1084 N MILWAUKEE, CHICAGO

HD ABS

Found Footage Work-Out Video Mixtape

janestripey

Tuesday, September 1, 7 pm, Free
The Nightingale Cinema, 1084 N Milwaukee, Chicago, IL

The Nightingale will host an open group work-out, led by a revolving mix of VHS-era hosts on the big screen. Jane will be there. Richard will be there. Billy & Marshall Fitness will be there. Events are free and open to anyone. Workout will be light to moderate and last an hour.

Areas of Interest:
***Being joyfully physical in a sedentary world ***
***Seeing your friends sweat and admiring their power***
***Swimming for a short time in the optimistic tone of SD era motivational workouts***
***Sharing practical ideas of how to manage being healthy & happy and balancing creative work/life demands***
***The endless appeal of self-improvement***



Filed under: archival, experimental, feminism, found footage, Free Screening!, performance, Uncategorized, video

THE FIRST FIVE YEARS

The First 5 Years and The Last 5 Years
as part of Platforms: 10 Years
of Chances Dances

platforms

Tuesday, September 8, 8 pm, Free
Saturday, October 17, 8 pm, Free
The Nightingale Cinema, 1084 N Milwaukee, Chicago, IL

A bookended pair of lively screening events featuring works from the past, present, and future of CHANCES granted artists, organizers, and scenesters. This is your pre-party party, snacks and group travel to that night’s CHANCES DANCES included.

Including work by: Mark Aguhar, Cavenaw and Cavenis, Sky Cubacub, Ky Dickens, EMR (Math Bass & Dylan Mira), Hope Esser & Daviel Shy, Rami George, Jacquelyn Carmen Guerrero, Meg Leary, Marianna Milhorat, Madsen Minax, Dylan Mira, Fawzia Mirza, Aay Preston-Myint, Macon Reed, Oli Rodriguez, Amina Ross & NIC Kay, Jules Rosskam, Xina Xurner, Latham Owen Zearfoss

Program Design by Marian Runk
Curated by Christy LeMaster

_*_*_*_*_*_*_*_*_*_*_*_*_*_*_

Begun in 2005 as an inclusive, welcoming, and alternative queer dance party, Chances Dances is a collective of artists, activists, DJs, and educators who organize parties, build safer spaces, and support local art and activism through direct funding and other resources.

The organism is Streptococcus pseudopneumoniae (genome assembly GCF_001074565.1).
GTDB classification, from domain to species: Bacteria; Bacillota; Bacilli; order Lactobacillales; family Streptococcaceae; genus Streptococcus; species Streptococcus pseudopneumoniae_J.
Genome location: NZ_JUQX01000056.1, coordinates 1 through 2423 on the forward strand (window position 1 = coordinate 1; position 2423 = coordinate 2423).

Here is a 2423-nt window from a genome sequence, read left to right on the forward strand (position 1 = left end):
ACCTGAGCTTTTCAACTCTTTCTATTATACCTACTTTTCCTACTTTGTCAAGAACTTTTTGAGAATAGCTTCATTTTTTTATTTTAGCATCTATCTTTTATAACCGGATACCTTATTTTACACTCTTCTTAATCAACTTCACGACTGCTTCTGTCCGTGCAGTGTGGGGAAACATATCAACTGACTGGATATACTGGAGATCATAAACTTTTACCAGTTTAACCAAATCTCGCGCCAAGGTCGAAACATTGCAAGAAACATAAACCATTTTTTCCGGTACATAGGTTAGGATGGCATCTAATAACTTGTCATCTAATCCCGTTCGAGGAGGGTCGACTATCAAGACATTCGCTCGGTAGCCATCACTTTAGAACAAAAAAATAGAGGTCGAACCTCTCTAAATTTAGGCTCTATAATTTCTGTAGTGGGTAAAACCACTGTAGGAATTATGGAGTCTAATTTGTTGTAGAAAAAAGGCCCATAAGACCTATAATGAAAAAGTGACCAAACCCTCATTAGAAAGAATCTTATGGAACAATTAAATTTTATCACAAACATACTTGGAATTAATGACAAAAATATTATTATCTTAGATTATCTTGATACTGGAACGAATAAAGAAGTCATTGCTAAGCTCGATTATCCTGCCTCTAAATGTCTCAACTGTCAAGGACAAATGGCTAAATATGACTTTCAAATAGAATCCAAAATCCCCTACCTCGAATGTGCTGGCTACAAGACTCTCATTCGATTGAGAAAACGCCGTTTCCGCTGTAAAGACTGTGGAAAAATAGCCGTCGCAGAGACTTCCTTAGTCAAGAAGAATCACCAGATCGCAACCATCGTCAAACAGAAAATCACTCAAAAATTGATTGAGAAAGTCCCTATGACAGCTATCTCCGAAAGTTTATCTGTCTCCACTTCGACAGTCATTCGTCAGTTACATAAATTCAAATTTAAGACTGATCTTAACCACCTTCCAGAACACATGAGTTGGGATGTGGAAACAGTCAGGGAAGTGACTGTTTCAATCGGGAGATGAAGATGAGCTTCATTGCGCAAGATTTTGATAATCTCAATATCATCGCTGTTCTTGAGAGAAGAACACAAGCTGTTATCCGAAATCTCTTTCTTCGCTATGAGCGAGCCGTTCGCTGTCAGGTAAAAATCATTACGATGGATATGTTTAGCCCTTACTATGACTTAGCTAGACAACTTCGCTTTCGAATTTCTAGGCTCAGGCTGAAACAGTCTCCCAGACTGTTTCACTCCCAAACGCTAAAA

Since its founding, Chances has sought to bring together Chicago’s varied LGBTIQ communities
by organizing dance parties that welcome people of all gender expressions and racial identities. For the
last six years, Chances has channeled profits from its parties into a biannual microgrant for local artists. In 2008, Chances launched the Critical Fierceness Grant, which awards $500 to Chicago-based artists and collectives who identify themselves or their work as queer. In 2012, Chances expanded the Critical Fierceness Grant to include the Mark Aguhar Memorial Grant, which funds projects by queer feminine spectrum artists of color with $1,000 grants. Through this grassroots funding in addition to our robust performance programming, Chances has established itself as hub of queer artistic activity in Chicago for ten years running.

In Fall 2015, the Platforms retrospective will showcase the artworks, herstory, and community-building processes of the Chances community over the last 10 years at several sites across Chicago. Drawing from over one hundred Critical Fierceness grantees and finalists, past and present Chances organizers, and members of the Chances community, Platforms will elevate and expand the reach of a long-standing and multifaceted queer collective practice.



Filed under: artist in attendance, documentary, experimental, feminism, film, found footage, music, narrative, new media, opening, performance, queer, Uncategorized, video

KINOSONIK #4

Sound & Image Collaborations
Presented by ESS, Chicago Film Archives,
Black Cinema House, & The Nightingale

kinosonik15

Saturday, October 3, 8 pm, Free
The Nightingale Cinema, 1084 N Milwaukee, Chicago, IL

Back for a second year, KINOSONIK is a collaboration with the Rebuild Foundation’s Black Cinema House, The Nightingale, and Chicago Film Archives. This year, in mini-residencies at ESS, three pairings of musicians will collaborate to compose live scores for anthologies of film curated and sequenced by CFA from their extensive vaults. The artist pairings—Mwata Bowden/Coppice, Damon Locks/Peter Maunu, and Walter Kitundu/Katherine Young—will perform their work at The Nightingale and at Black Cinema House throughout the late summer and fall of 2015. Once again, the artists were selected based on their substantive and exemplary artistic accomplishments to date, their commitment to risk-taking exploratory approaches to sound and music, their long-standing experience in collaboration, and their interest in integrating their various sonic approaches with moving image.

KINOSONIK #4:
Favorite Experimental Films from CFA
with live scores by Damon Locks & Peter Maunu

(more…)



Filed under: 16mm, archival, artist in attendance, documentation, experimental, found footage, Free Screening!, music, performance, video